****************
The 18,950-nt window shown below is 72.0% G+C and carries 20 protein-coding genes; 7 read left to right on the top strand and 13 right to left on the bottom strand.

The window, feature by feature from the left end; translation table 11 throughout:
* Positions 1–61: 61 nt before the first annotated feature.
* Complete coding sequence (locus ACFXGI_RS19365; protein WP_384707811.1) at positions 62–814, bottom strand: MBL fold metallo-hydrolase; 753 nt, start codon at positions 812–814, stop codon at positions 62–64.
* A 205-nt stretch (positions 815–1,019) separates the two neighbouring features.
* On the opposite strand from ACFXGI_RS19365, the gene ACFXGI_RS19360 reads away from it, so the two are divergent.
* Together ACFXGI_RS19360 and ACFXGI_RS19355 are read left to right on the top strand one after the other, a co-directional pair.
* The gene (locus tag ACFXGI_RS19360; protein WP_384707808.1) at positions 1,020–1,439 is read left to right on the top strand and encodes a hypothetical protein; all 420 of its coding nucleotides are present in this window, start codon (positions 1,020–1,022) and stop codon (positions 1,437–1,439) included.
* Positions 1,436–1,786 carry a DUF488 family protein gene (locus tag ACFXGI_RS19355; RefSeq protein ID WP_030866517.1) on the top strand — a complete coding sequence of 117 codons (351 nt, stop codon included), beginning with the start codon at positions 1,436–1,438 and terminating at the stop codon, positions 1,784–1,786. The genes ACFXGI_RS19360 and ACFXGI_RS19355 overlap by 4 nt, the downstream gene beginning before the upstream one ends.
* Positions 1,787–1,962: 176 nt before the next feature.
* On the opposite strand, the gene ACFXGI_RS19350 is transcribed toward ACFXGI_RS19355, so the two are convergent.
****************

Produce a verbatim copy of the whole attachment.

The 18,950-nt window shown below is 72.0% G+C and carries 20 protein-coding genes; 7 read left to right on the top strand and 13 right to left on the bottom strand.

The window, feature by feature from the left end; translation table 11 throughout:
* Positions 1–61: 61 nt before the first annotated feature.
* Complete coding sequence (locus ACFXGI_RS19365; protein WP_384707811.1) at positions 62–814, bottom strand: MBL fold metallo-hydrolase; 753 nt, start codon at positions 812–814, stop codon at positions 62–64.
* A 205-nt stretch (positions 815–1,019) separates the two neighbouring features.
* On the opposite strand from ACFXGI_RS19365, the gene ACFXGI_RS19360 reads away from it, so the two are divergent.
* Together ACFXGI_RS19360 and ACFXGI_RS19355 are read left to right on the top strand one after the other, a co-directional pair.
* The gene (locus tag ACFXGI_RS19360; protein WP_384707808.1) at positions 1,020–1,439 is read left to right on the top strand and encodes a hypothetical protein; all 420 of its coding nucleotides are present in this window, start codon (positions 1,020–1,022) and stop codon (positions 1,437–1,439) included.
* Positions 1,436–1,786 carry a DUF488 family protein gene (locus tag ACFXGI_RS19355; RefSeq protein ID WP_030866517.1) on the top strand — a complete coding sequence of 117 codons (351 nt, stop codon included), beginning with the start codon at positions 1,436–1,438 and terminating at the stop codon, positions 1,784–1,786. The genes ACFXGI_RS19360 and ACFXGI_RS19355 overlap by 4 nt, the downstream gene beginning before the upstream one ends.
* Positions 1,787–1,962: 176 nt before the next feature.
* On the opposite strand, the gene ACFXGI_RS19350 is transcribed toward ACFXGI_RS19355, so the two are convergent.